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Introducing Girls to STEM

Photo+%7C+Jaiden+Kubena
Photo | Jaiden Kubena

Photo | Jaiden Kubena

Photo | Jaiden Kubena

Monica Martinez, Staff Writer

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Displaying 3D printers at work alongside coding and circuiting stations, the school hosted the first Girls’ STEM night April 3 in the Building 10 multipurpose room.

Girls from elementary to high school level were invited to take part in the event. Booth stations included Barnes and Noble, UALR’s college of Engineering and members of the Athena all girls robotics team.

“I loved seeing all the kids at different stations, and I loved the feeling of [being] a part of the STEM program,” junior Sydney Young said.

Station activities included Codesters and Ozobots set up by UALR engineering students. At these stations, students would draw a path on paper for the golf ball-sized robot to follow. Barnes and Noble representatives displayed a product called Magformers, which are magnetic, geometric shapes designed for children to build with and enhance their creativity. Dash and Dot, programmable robots for children aged five and up, were also at the event. These robots are programmed on an app through interactive play and are designed to teach coding to younger ages.

“Dash and Dot was my favorite station,” Young said. “It was fun to play with, and it was so advanced.”

Freshman Ruth Rinehart is a programmer for Athena who was working the H.E.A.T. booth.

“We were showing kids what our engineering program is as a whole, not just robotics,” Rinehart said. “Our main focus was showcasing the girls’ team robot, explaining the design and how she works along with what she is supposed to do out on the field in a match.”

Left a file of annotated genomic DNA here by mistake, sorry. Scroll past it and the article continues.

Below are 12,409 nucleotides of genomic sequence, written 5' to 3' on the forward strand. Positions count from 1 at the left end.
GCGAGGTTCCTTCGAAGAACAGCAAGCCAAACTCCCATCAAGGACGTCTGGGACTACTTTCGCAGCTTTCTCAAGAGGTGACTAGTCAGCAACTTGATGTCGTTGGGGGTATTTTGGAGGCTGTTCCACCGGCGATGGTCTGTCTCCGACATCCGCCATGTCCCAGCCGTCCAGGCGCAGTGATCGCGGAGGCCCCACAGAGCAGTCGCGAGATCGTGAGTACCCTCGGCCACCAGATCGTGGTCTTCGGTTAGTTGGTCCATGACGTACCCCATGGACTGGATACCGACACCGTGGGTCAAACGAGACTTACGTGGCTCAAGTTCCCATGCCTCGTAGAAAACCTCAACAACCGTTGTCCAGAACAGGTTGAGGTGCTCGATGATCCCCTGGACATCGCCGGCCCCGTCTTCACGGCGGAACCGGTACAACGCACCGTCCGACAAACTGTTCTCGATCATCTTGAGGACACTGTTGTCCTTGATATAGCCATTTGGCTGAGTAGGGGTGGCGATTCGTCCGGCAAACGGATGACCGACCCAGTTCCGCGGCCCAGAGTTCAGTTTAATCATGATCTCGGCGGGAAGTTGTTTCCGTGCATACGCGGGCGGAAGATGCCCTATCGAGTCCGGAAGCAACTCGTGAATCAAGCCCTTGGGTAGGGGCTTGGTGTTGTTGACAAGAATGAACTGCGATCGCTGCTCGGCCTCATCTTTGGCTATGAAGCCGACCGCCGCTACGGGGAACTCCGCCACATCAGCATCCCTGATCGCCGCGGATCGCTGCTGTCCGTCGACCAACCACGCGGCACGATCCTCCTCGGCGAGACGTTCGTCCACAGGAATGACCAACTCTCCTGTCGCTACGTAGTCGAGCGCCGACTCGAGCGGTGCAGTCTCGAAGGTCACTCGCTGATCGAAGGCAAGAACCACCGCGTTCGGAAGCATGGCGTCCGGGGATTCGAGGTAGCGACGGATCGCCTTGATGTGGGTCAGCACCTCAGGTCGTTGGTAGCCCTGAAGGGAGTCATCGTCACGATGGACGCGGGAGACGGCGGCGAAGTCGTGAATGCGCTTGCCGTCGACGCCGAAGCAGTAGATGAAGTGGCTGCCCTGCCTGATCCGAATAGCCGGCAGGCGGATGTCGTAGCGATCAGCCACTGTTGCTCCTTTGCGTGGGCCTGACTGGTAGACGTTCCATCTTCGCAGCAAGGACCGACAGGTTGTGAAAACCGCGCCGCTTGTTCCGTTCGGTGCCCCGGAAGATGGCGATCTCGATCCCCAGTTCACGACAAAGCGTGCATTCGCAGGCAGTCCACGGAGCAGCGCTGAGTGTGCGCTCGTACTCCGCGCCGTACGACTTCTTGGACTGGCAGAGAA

The district not only provides opportunities in STEM for high school students, but also elementary students. Project Lead the Way has been incorporated into elementary schools in recent years. The middle school also has an engineering program that includes robotics, programming and Autodesk Inventor computer design among other activities. The high school has a prominent engineering and programming curriculum.

“I think the school hosted the event to try and heighten the number of girls in the STEM field,” Rinehart said. “If the girls that attended enjoy it, they could continue it in high school or college. It could definitely become an amazing career plan.”

The nation’s efforts in exposing more women to the STEM career field is constantly increasing, and Bryant has also made increasing efforts in expanding programs to all age levels.

“I think it [could] inspire girls to actually go into the field and pursue jobs in it,” Young said. “Not a lot of [women] are in the field, and as a nation we need to reach out to young girls that are interested in these types of things.”

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